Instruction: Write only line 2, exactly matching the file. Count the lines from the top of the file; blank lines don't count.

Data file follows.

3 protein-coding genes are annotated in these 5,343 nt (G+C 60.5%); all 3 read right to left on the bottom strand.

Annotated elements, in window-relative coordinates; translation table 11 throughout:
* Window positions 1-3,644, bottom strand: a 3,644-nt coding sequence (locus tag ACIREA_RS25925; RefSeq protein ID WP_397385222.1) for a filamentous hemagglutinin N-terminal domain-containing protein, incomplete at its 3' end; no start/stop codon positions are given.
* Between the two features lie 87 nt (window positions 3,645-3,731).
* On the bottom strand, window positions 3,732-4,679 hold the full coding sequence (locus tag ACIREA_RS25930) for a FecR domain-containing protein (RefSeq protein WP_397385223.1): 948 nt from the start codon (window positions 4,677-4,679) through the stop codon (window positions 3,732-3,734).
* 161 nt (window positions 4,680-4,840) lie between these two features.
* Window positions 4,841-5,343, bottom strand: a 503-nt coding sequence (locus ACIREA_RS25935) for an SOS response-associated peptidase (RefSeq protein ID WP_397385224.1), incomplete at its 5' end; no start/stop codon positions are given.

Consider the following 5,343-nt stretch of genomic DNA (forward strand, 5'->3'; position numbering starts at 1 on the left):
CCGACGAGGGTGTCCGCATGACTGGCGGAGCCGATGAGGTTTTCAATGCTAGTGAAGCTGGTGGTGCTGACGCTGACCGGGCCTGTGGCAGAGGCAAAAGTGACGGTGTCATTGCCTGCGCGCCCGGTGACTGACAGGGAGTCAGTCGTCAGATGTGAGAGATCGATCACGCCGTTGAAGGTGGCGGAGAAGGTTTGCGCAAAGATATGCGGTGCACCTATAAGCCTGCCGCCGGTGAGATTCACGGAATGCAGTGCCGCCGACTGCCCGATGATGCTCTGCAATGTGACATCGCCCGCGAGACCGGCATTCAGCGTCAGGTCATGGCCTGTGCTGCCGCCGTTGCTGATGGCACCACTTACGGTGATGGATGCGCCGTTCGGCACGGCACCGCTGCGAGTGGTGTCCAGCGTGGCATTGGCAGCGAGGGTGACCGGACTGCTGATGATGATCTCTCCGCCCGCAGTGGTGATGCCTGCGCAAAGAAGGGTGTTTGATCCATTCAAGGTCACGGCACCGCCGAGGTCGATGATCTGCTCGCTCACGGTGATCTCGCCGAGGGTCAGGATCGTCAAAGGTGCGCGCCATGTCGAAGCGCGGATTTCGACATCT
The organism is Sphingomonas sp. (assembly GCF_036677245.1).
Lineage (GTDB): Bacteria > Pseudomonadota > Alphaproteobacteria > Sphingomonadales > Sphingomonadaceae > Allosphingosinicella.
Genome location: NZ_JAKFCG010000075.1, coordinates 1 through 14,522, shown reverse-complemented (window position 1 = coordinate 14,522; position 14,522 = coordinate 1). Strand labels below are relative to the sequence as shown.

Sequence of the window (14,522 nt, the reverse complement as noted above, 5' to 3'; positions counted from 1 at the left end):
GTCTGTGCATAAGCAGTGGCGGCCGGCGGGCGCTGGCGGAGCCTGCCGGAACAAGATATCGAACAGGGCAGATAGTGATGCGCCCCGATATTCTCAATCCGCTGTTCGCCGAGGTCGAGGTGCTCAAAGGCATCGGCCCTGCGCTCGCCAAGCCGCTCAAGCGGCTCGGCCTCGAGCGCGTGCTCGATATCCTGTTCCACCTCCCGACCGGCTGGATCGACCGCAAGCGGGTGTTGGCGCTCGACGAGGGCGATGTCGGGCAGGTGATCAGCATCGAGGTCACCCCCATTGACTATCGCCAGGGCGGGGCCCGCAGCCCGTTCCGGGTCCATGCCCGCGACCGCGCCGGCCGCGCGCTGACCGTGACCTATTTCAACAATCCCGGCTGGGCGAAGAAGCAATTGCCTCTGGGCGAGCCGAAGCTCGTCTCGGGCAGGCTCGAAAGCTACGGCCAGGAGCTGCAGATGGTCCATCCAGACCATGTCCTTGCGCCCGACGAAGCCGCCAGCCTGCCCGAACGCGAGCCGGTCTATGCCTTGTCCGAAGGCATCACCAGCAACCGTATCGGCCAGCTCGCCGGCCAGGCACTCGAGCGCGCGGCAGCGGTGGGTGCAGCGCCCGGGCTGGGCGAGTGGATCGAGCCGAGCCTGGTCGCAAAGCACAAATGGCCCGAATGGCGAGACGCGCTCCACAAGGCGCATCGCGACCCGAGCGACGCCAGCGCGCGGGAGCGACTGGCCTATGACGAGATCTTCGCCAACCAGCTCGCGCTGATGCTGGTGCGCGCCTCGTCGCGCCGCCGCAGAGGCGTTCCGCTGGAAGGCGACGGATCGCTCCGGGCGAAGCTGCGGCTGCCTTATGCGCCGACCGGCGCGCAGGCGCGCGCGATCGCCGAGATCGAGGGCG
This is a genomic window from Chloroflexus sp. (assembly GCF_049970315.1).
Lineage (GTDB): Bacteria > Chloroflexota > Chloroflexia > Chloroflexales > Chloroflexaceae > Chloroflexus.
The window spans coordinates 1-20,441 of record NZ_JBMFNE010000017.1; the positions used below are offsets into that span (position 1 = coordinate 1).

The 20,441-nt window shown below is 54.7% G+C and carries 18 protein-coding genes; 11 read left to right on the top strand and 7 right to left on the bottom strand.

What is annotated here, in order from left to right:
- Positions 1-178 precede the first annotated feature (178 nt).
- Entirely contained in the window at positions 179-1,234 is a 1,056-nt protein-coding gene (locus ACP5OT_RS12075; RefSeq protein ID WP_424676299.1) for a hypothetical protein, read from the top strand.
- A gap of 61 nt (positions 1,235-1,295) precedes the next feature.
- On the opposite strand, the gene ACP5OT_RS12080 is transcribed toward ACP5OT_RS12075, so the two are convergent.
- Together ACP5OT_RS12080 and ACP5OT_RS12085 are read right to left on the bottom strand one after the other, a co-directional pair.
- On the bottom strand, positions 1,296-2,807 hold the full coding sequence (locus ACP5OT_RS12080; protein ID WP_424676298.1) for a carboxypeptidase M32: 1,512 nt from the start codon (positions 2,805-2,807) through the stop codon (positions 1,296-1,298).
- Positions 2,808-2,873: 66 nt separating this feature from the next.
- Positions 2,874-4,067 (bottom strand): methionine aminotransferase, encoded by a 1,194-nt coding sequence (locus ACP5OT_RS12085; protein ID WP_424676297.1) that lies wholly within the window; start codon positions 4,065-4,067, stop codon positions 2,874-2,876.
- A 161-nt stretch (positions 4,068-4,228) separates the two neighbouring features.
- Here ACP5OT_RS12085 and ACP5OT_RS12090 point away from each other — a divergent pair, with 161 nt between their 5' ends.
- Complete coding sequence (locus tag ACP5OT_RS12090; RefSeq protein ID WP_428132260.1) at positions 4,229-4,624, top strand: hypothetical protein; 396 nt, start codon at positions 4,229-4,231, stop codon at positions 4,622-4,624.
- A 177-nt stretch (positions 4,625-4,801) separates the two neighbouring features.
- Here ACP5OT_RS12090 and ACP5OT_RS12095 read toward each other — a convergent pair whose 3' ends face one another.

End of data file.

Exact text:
Annotated elements, in window-relative coordinates; translation table 11 throughout: